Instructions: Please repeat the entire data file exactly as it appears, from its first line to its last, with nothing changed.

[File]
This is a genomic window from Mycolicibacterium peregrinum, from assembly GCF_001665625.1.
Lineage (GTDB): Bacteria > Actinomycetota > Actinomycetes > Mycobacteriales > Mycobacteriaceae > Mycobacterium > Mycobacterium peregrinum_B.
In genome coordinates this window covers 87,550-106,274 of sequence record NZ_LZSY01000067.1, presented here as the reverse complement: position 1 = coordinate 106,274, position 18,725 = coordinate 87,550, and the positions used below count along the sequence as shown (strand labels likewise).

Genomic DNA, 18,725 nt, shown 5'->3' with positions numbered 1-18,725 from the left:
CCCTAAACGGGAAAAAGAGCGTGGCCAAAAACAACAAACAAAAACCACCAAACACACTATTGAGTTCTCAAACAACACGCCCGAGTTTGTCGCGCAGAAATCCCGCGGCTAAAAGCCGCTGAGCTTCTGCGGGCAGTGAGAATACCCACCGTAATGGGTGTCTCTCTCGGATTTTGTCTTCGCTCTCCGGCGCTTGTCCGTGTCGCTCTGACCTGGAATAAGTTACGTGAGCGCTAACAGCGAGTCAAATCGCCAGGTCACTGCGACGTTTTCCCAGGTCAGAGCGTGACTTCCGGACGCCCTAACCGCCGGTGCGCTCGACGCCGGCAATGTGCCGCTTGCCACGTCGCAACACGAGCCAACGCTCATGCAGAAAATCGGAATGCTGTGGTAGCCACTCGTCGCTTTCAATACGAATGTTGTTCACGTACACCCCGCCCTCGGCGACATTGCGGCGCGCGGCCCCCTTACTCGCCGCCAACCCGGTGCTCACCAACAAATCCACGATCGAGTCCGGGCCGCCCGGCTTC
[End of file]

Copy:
This is a genomic window from Mycolicibacterium peregrinum, from assembly GCF_001665625.1.
Lineage (GTDB): Bacteria > Actinomycetota > Actinomycetes > Mycobacteriales > Mycobacteriaceae > Mycobacterium > Mycobacterium peregrinum_B.
In genome coordinates this window covers 87,550-106,274 of sequence record NZ_LZSY01000067.1, presented here as the reverse complement: position 1 = coordinate 106,274, position 18,725 = coordinate 87,550, and the positions used below count along the sequence as shown (strand labels likewise).

Genomic DNA, 18,725 nt, shown 5'->3' with positions numbered 1-18,725 from the left:
CCCTAAACGGGAAAAAGAGCGTGGCCAAAAACAACAAACAAAAACCACCAAACACACTATTGAGTTCTCAAACAACACGCCCGAGTTTGTCGCGCAGAAATCCCGCGGCTAAAAGCCGCTGAGCTTCTGCGGGCAGTGAGAATACCCACCGTAATGGGTGTCTCTCTCGGATTTTGTCTTCGCTCTCCGGCGCTTGTCCGTGTCGCTCTGACCTGGAATAAGTTACGTGAGCGCTAACAGCGAGTCAAATCGCCAGGTCACTGCGACGTTTTCCCAGGTCAGAGCGTGACTTCCGGACGCCCTAACCGCCGGTGCGCTCGACGCCGGCAATGTGCCGCTTGCCACGTCGCAACACGAGCCAACGCTCATGCAGAAAATCGGAATGCTGTGGTAGCCACTCGTCGCTTTCAATACGAATGTTGTTCACGTACACCCCGCCCTCGGCGACATTGCGGCGCGCGGCCCCCTTACTCGCCGCCAACCCGGTGCTCACCAACAAATCCACGATCGAGTCCGGGCCGCCCGGCTTC